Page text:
You also use the timeline as a menu so you can interrogate each step in the drawing, regardless of its color. You can open a single step up and change its parameters. You can suppress it so it seems like it was not there at all but is easy to put back. You can rearrange the steps. Sometimes you can fix what you broke. Sometimes it is just easier to redraw it.

You navigate back and forth and to any part of the timeline either by dragging the timeline cursor or by using the playback controls to the left of it. What you see in the workspace after moving the timeline cursor is what your 3D model describes if you stopped at that point. If there is yellow or red to the left of the timeline cursor, the system might not even be able to draw anything at all. You can export or copy it from any point in the timeline.

The Undo/Redo Stack

The undo/redo stack in Fusion 360 is like that in many other applications. There are buttons above the command bar to access undo and possibly redo.

If you keep clicking “Undo” the document goes back to its initial condition, which is an empty component awaiting your first drawing command.

The stack records each thing you do to any component in a document, including any interaction with the timeline, switching to edit other components, hiding and revealing objects, copy/paste, remove and delete. But not exporting a file. The stack and the timeline are independent of each other and the stack sees all.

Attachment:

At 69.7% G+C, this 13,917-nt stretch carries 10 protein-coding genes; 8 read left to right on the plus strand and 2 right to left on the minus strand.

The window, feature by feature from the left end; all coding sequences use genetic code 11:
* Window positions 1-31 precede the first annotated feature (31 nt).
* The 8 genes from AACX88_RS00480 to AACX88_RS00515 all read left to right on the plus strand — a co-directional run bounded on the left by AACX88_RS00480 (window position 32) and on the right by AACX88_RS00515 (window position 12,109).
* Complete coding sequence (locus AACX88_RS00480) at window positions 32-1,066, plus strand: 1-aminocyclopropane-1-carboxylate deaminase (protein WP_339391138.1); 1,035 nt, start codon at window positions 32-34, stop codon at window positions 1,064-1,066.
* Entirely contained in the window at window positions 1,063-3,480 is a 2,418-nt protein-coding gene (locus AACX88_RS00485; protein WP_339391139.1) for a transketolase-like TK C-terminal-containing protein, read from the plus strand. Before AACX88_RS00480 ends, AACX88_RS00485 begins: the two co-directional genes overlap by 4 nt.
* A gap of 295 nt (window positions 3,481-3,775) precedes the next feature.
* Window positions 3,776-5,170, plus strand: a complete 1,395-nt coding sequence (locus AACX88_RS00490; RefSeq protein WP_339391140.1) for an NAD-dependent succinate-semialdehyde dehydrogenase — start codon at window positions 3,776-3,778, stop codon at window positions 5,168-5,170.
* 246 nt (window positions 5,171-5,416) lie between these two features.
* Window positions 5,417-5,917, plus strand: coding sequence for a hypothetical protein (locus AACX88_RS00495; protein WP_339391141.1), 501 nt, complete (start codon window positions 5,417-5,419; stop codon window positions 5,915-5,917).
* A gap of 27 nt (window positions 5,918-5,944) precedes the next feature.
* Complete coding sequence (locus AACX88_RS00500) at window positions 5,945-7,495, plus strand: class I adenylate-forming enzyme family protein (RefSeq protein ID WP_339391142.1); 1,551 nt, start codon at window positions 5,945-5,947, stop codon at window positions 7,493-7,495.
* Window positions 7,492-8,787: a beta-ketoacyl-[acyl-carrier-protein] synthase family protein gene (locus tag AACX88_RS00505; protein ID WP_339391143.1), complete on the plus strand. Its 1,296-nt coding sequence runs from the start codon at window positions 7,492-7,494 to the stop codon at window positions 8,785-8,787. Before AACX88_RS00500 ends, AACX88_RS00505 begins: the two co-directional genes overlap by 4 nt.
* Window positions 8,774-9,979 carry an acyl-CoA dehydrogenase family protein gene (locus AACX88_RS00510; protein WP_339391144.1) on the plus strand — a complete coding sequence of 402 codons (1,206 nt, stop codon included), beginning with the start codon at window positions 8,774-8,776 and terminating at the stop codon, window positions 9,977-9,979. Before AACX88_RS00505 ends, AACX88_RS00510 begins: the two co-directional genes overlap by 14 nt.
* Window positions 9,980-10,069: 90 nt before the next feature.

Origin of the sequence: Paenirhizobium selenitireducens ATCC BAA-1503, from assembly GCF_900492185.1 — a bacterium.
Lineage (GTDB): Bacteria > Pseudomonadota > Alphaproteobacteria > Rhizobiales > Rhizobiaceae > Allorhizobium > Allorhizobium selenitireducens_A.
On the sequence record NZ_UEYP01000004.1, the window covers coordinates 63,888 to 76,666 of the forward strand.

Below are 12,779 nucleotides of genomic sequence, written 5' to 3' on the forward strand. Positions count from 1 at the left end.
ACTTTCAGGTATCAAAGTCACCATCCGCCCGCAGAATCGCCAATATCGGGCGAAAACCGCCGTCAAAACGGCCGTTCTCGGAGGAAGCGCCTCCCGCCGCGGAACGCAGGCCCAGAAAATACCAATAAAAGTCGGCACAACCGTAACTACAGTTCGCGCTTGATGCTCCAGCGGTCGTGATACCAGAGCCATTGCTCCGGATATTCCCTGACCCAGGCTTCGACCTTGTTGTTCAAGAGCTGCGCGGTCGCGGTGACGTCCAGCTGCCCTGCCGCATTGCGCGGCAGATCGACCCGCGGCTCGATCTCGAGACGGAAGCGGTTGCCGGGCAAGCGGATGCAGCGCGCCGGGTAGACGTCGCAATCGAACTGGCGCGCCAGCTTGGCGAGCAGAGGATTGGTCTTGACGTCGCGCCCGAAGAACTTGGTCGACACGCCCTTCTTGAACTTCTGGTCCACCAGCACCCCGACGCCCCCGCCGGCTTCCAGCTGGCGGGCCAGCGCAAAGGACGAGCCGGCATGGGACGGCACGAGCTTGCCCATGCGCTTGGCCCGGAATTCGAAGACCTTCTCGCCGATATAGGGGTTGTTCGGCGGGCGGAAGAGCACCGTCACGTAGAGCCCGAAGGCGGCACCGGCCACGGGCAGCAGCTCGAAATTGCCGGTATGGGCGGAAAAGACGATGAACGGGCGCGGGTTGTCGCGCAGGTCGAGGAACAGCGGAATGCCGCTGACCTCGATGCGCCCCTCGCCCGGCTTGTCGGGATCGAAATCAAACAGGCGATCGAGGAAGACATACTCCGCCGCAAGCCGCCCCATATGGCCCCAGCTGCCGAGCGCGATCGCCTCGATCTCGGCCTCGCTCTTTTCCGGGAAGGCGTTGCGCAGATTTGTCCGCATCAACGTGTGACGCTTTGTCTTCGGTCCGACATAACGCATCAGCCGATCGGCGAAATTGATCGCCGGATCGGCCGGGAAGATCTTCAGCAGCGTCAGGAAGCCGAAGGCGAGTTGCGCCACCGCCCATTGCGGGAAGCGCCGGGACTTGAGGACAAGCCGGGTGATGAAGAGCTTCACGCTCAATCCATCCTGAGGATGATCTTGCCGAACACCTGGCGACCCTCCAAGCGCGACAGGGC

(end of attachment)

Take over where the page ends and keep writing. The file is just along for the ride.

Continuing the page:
Let’s assume you have drawn a complex object. Then, the next day you sit down to make some improvements and they don’t work the way you expect. That actually happens a lot. So, if you happen to like what you see, or if you would consider it a “save point” in a game, then save the document. But, before you restore an older version, you might consider clicking Undo and letting Fusion 360 catch up, and then repeating those two things (undo and wait), until you get back to the point right before you began to make improvements.

More often, you’ll be working on a drawing and the wrong thing happens from what you expected or because of an errant click or drag or keyboard interaction. Then it all went wonky. It is easier to just say “OK” and let Fusion 360 spin its wheels on a new rendering of it, and then you just click “Undo”. Those two steps are easy to remember and always work. Fixing it by editing more is like “going forward to go backward”. Editing out mistakes can be harder and may even be inferior or even problematic problematic compared with using undo.